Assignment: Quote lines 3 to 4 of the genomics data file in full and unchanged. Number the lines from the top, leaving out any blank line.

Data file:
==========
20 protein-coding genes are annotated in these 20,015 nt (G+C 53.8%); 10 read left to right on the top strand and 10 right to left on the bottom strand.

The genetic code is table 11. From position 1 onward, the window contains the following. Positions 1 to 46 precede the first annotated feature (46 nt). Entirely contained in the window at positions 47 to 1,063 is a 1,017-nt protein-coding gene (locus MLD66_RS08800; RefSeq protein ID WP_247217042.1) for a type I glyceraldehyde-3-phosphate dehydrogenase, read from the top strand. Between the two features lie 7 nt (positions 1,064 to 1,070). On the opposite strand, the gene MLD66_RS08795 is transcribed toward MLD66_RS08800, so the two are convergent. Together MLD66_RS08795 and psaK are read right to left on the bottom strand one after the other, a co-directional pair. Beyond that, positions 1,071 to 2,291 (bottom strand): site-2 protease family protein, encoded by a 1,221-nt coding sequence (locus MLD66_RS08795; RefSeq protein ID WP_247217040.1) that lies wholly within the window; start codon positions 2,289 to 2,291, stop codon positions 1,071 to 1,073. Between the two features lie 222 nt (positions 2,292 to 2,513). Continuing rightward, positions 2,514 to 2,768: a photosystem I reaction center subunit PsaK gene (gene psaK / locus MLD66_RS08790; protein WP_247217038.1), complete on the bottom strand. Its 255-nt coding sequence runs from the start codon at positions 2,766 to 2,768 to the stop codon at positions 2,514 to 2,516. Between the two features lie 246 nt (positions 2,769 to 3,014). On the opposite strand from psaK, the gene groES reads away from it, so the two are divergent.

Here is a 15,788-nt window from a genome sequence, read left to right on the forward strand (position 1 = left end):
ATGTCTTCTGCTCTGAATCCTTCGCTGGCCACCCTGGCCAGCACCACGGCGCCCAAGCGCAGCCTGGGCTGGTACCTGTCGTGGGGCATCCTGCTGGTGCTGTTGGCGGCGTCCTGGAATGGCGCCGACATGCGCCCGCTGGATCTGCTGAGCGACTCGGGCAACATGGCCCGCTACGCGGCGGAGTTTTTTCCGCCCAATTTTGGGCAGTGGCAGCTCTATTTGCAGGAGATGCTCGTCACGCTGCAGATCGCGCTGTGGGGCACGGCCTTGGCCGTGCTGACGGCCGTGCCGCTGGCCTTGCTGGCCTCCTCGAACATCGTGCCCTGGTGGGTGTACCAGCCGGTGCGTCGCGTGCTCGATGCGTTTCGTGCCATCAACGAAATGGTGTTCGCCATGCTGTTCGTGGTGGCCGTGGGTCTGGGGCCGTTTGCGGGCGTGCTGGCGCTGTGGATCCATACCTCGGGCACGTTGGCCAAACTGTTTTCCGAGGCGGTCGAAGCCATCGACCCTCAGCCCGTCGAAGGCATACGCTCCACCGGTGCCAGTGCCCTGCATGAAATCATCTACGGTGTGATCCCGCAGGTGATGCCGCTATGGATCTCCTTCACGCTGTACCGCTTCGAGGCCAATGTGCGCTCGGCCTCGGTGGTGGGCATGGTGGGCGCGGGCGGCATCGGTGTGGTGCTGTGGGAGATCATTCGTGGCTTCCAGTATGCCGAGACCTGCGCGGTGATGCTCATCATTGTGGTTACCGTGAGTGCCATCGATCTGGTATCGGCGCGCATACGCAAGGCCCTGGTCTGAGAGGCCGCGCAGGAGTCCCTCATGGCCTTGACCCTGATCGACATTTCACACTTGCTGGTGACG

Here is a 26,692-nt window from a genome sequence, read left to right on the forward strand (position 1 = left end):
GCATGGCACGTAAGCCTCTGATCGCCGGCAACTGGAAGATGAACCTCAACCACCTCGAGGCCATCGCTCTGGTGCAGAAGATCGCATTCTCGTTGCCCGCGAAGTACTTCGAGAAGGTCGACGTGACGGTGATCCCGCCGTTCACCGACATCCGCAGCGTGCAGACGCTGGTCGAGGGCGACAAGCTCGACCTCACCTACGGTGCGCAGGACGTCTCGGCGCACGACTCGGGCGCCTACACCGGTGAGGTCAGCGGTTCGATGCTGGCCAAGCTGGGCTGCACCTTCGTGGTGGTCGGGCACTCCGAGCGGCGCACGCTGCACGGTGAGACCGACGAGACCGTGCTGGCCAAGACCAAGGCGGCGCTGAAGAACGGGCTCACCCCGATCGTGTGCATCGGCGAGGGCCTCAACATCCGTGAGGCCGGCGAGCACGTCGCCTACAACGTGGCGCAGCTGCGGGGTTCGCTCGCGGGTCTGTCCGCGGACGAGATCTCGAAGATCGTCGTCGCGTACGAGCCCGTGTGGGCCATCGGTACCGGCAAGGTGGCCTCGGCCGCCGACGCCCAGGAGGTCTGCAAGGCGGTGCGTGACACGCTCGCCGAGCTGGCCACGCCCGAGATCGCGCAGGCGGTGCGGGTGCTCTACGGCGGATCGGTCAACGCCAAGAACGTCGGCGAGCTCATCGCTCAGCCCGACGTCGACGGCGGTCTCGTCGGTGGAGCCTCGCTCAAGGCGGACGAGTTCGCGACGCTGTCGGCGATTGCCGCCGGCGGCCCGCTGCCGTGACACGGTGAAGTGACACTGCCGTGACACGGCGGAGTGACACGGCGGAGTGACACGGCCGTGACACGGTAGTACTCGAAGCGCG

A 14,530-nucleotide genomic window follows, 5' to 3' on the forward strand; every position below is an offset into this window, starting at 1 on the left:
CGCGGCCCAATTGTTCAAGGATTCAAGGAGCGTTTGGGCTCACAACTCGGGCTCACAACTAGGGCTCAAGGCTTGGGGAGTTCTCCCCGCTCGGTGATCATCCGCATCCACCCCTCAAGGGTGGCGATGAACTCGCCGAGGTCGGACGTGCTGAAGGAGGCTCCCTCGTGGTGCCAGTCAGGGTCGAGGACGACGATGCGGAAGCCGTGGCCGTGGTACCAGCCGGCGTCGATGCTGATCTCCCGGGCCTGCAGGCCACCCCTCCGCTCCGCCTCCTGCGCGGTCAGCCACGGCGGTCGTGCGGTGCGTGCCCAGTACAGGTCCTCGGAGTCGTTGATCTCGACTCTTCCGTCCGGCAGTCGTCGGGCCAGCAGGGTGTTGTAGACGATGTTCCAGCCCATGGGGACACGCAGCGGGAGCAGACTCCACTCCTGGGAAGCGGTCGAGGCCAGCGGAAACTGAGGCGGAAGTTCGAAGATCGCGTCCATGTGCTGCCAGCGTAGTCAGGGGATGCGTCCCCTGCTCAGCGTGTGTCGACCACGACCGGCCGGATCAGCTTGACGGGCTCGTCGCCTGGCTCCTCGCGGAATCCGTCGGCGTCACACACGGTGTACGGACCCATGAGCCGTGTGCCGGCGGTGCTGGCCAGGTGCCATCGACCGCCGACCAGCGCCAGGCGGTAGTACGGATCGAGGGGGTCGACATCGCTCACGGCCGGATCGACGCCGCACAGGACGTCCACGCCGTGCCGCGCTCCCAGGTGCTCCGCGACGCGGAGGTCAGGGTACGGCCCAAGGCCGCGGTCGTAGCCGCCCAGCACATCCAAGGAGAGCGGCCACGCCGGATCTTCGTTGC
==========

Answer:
Here is a 15,788-nt window from a genome sequence, read left to right on the forward strand (position 1 = left end):
ATGTCTTCTGCTCTGAATCCTTCGCTGGCCACCCTGGCCAGCACCACGGCGCCCAAGCGCAGCCTGGGCTGGTACCTGTCGTGGGGCATCCTGCTGGTGCTGTTGGCGGCGTCCTGGAATGGCGCCGACATGCGCCCGCTGGATCTGCTGAGCGACTCGGGCAACATGGCCCGCTACGCGGCGGAGTTTTTTCCGCCCAATTTTGGGCAGTGGCAGCTCTATTTGCAGGAGATGCTCGTCACGCTGCAGATCGCGCTGTGGGGCACGGCCTTGGCCGTGCTGACGGCCGTGCCGCTGGCCTTGCTGGCCTCCTCGAACATCGTGCCCTGGTGGGTGTACCAGCCGGTGCGTCGCGTGCTCGATGCGTTTCGTGCCATCAACGAAATGGTGTTCGCCATGCTGTTCGTGGTGGCCGTGGGTCTGGGGCCGTTTGCGGGCGTGCTGGCGCTGTGGATCCATACCTCGGGCACGTTGGCCAAACTGTTTTCCGAGGCGGTCGAAGCCATCGACCCTCAGCCCGTCGAAGGCATACGCTCCACCGGTGCCAGTGCCCTGCATGAAATCATCTACGGTGTGATCCCGCAGGTGATGCCGCTATGGATCTCCTTCACGCTGTACCGCTTCGAGGCCAATGTGCGCTCGGCCTCGGTGGTGGGCATGGTGGGCGCGGGCGGCATCGGTGTGGTGCTGTGGGAGATCATTCGTGGCTTCCAGTATGCCGAGACCTGCGCGGTGATGCTCATCATTGTGGTTACCGTGAGTGCCATCGATCTGGTATCGGCGCGCATACGCAAGGCCCTGGTCTGAGAGGCCGCGCAGGAGTCCCTCATGGCCTTGACCCTGATCGACATTTCACACTTGCTGGTGACG